The only third-class or steerage passengers with a Manitoba connection were seven members of the Andersson family. Johan Anders Andersson worked as a farmer in Kia, Ostergotland, Sweden, and although financially secure, had decided to take his wife Alfrida and their five children to Canada. His plan was to stay with Alfrida's sister, Anna, and her husband, Ernst Danbom, who lived near Winnipeg.


Survivors and victims

When the Titanic's captain, Edward Smith, ordered the lifeboats filled with women and children first, he sealed the fate of all but one of the male passengers with a Manitoba connection.

While Mary Fortune and her three daughters were placed in a lifeboat -- and later rescued by the Cunard liner Carpathia -- Mark and Charles were denied this opportunity and either drowned or froze to death in the -1 C water.

Their bodies, as well as those of John Borebank and Hugo Ross, were never recovered.

The cable ship Mackay-Bennett did find the bodies of Hudson Allison, George Graham and Thomas McCaffry, with the latter identified by the monogram "T.C.MC." on his underwear. Allison's body was laid to rest in Chesterville, Ont., Graham's in St. Marys, Ont. and McCaffry's in Montreal.

As for Thomson Beattie, a month after the disaster, his badly decomposed corpse was discovered in one of the Titanic's collapsible rafts by the liner Oceanic. His body was buried at sea and he is remembered on a stone in the family plot in Fergus, Ont.

The only first-class male to survive was Albert Dick. Thanks to his bride's stubbornness, he was allowed into a lifeboat and rescued by the Carpathia.

What of the fate of the second- and third-class passengers?

Charles Sedgwick, the Hickman brothers and their English compatriots Davies, Deacon and Dibden all died; only the body of Lewis Hickman was recovered and returned for burial in Riverside Cemetery in Neepawa.

Benjamin Hart died, but Esther and Eva survived, with Eva later writing memoirs of her Titanic experience and becoming one of the most famous survivors.

In 1980, 68 years after she was to have arrived in Winnipeg, Eva visited Winnipeg as a delegate to a convention.

Tragically, the entire seven-member Andersson family drowned.


Responding to the disaster

What was the response in Manitoba to the deaths of so many citizens?

Between April 16 and 20 both the Manitoba Free Press and rival Winnipeg Telegram ran stories from its reporters in New York about the fate of the first-class passengers.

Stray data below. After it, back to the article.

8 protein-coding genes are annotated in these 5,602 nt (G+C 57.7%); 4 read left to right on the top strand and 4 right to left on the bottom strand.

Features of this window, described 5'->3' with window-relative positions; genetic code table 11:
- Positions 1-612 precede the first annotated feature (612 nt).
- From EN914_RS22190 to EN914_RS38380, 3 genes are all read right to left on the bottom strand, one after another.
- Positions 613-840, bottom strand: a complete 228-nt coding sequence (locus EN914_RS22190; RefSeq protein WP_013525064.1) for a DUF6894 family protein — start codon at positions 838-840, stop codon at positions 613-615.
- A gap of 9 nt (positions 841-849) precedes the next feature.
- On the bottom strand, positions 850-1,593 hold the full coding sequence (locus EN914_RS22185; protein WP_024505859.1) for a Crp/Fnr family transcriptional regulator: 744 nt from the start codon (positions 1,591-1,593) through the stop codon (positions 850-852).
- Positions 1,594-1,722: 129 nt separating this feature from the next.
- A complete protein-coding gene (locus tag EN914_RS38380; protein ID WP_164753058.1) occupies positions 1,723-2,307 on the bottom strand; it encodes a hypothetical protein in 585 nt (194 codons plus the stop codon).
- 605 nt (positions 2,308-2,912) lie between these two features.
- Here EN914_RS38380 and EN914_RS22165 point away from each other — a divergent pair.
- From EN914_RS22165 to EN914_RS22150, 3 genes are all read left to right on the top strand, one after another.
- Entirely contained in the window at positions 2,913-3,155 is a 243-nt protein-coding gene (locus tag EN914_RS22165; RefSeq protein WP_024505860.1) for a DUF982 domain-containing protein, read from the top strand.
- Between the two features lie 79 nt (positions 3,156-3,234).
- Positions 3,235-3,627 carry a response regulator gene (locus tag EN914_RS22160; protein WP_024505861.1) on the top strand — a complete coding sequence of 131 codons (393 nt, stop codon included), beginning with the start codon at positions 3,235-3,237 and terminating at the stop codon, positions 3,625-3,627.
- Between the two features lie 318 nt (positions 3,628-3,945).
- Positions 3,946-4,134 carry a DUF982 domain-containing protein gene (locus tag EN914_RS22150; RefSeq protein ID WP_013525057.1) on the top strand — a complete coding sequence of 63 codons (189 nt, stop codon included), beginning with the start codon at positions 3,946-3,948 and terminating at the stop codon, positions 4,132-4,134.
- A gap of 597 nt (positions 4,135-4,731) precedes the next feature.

The papers also published photos of several survivors and victims, with the Telegram including a picture of the Fortunes' mansion at 393 Wellington Cres., and the Free Press countering with a picture of all seven victims of the Andersson family.

On April 17, flags flew at half-mast over most civic buildings, and two days later, Eaton's closed its store at one p.m. to honour George Graham.

On April 24, Winnipeg city council voted to erect a memorial plaque to six of the victims. Currently located in Winnipeg City Hall, it reads:

"Erected by the People of Winnipeg in memory of Mark Fortune, John Hugo Ross, Thomson Beattie, Charles A. Fortune, George E. Graham, J. J. Borebank. They with 1,484 others died when the S.S. Titanic foundered in the mid-Atlantic, April 15, 1912. They died that women and children may live."

In memory of Mark and Charles, the Fortune family donated chimes to Knox United Church on Edmonton Street.

Finally, on May 5, the Royal Alexandra orchestra and the Winnipeg City Band gave a concert at the Walker Theatre to raise funds for the families of the Titanic's heroic seven bandsmen and their leader Wallace Hartley.

Though Fortune, Borebank and Hugo streets in Winnipeg bear the names of three men who died in the Titanic disaster, it is most likely the streets were already named prior to 1912. However, Carpathia Street in River Heights was named in 1913 after the Cunard liner that rescued more than 700 Titanic passengers and crew.

On Nov. 16, 1912, a final memoriam occurred in the city. In honour of Mark Fortune, John Hugo Ross and Thomson Beattie, the Winnipeg Real Estate Exchange furnished a 16-bed ward, fittingly called the Titanic Ward, in the Children's Hospital on Aberdeen Street.

A plaque, which is currently in the hospital's museum, was also erected. It reads:

"In Memorial, Mark Fortune, John Hugo Ross, Thomson Beattie, who perished on the 15th day of April A.D. 1912 when the Titanic foundered at sea. To the heroic and inspiring memory, their fellow members of the Real Estate Exchange have furnished this ward and erected this tablet.

"Greater love hath no man than this that a man lay down his life for his friends."

As a postscript, perhaps the most peculiar post-disaster event in Manitoba and one attributed to the press involved J.P. Alexander, former Manitoba MLA and registrar of the Boissevain land titles office. After seeing both a photograph and death notice of his dear friend John Hugo Ross in the Free Press, Alexander died of a heart attack in a barber's chair.

Michael Dupuis is a retired history teacher living in Victoria. He has written about the Titanic for Canadian, British and American publications. His most recent work is Women Reporters And The Titanic Story in The Titanic Commutator and Canadian Journalists in New York in Paul Heyer's Titanic Century Media, Myth, and the Making of a Cultural Icon.